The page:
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Journal Article

Journal article

n-6 Docosapentaenoic acid is not a predictor of low docosahexaenoic acid status in Canadian preschool children  [2004]

Innis, S.M.; Vaghri, Z.; King, D.J.;

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Background: The n-3 fatty acid docosahexaenoic acid (DHA; 22:6n-3) is important for neural and visual functional development. In animals, 22:6n-3 deficiency is accompanied by increased docosapentaenoic acid (DPA; 22:5n-6), which suggests that the ratio of 22:6n-3 to 22:5n-6 could be a useful biochemical marker of low n-3 fatty acid status. The n-3 fatty acid status of preschool children has not been described, and data are lacking on whether low 22:6n-3 is accompanied by high 22:5n-6 in humans. Objective: We determined n-3 fatty acid status and investigated the relation between 22:6n-3 and 22:5n-6 in children. Design: In Canadian children aged 18-60 mo (n = 84), the n-3 and n-6 fatty acid status of erythrocyte phosphatidylethanolamine was measured, and dietary fat intake was estimated by using a food-frequency questionnaire. Results: The mean (± SEM) 22:6n-3 concentration in erythrocyte phosphatidylethanolamine among children was 3.06 ± 0.13 g/100 g fatty acids (5th-95th percentiles: 1.43-5.79 g/100 g fatty acids). Concentrations of 22:5n-6 increased with increasing 22:6n-3 concentrations in erythrocyte phosphatidylethanolamine (P < 0.01). Mean intakes of linoleic acid (18:2n-6), linolenic acid (18:3n-3), and trans fatty acids were 3.6 ± 0.2%, 0.7 ± 0.5%, and 2.0 ± 1.3%, respectively. Phosphatidylethanolamine 22:6n-3 and 22:5n-3 concentrations were inversely related to the intakes of 18:2n-6 and trans fatty acids, but not to those of total fat or n-3 fatty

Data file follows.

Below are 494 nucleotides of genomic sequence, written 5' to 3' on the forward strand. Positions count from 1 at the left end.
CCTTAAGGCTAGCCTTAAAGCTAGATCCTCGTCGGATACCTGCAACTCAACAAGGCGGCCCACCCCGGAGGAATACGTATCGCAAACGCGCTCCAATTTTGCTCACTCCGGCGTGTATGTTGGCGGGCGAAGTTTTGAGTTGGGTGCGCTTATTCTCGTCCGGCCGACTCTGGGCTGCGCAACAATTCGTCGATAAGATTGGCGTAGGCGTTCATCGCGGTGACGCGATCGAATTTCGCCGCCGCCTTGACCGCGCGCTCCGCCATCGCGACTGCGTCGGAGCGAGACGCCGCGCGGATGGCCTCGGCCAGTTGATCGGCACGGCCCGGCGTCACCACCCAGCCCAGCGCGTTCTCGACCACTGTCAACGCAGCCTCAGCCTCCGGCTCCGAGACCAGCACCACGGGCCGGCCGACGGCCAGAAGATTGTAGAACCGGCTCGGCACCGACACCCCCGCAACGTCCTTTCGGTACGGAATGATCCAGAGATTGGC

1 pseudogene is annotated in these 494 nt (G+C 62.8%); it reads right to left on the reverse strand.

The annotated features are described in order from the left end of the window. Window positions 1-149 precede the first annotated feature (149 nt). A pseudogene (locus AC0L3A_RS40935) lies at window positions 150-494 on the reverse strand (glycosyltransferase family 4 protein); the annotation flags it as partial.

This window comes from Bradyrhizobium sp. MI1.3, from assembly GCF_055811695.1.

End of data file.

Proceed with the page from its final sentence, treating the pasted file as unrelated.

acids. Conclusions: The concentration of 22:5n-6 is not a useful biochemical marker of low n-3 fatty acid intake or status in the membrane phosphatidylethanolamine of preschool children. High intakes of 18:2n-6 and trans fatty acids could compromise the incorporation of 22:6n-3 into membrane phospholipids.

From the journal

American journal of clinical nutrition

ISSN : 0002-9165